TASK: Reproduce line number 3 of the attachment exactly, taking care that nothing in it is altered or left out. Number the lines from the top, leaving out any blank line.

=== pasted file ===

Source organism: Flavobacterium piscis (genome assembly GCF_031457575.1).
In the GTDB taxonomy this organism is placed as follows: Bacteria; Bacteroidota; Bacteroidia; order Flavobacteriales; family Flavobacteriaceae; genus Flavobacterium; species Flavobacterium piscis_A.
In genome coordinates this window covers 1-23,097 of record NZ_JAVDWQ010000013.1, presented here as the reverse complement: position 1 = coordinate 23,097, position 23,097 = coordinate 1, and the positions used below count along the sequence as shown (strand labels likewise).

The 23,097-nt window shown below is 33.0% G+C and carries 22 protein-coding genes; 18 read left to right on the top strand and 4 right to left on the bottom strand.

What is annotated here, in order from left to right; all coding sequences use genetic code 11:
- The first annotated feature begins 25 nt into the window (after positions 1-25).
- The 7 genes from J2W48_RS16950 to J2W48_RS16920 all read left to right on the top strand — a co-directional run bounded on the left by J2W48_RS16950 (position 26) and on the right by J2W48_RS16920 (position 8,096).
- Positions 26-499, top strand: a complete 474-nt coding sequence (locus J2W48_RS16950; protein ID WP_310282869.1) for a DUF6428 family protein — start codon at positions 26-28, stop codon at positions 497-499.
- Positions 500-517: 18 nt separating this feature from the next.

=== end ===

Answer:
In genome coordinates this window covers 1-23,097 of record NZ_JAVDWQ010000013.1, presented here as the reverse complement: position 1 = coordinate 23,097, position 23,097 = coordinate 1, and the positions used below count along the sequence as shown (strand labels likewise).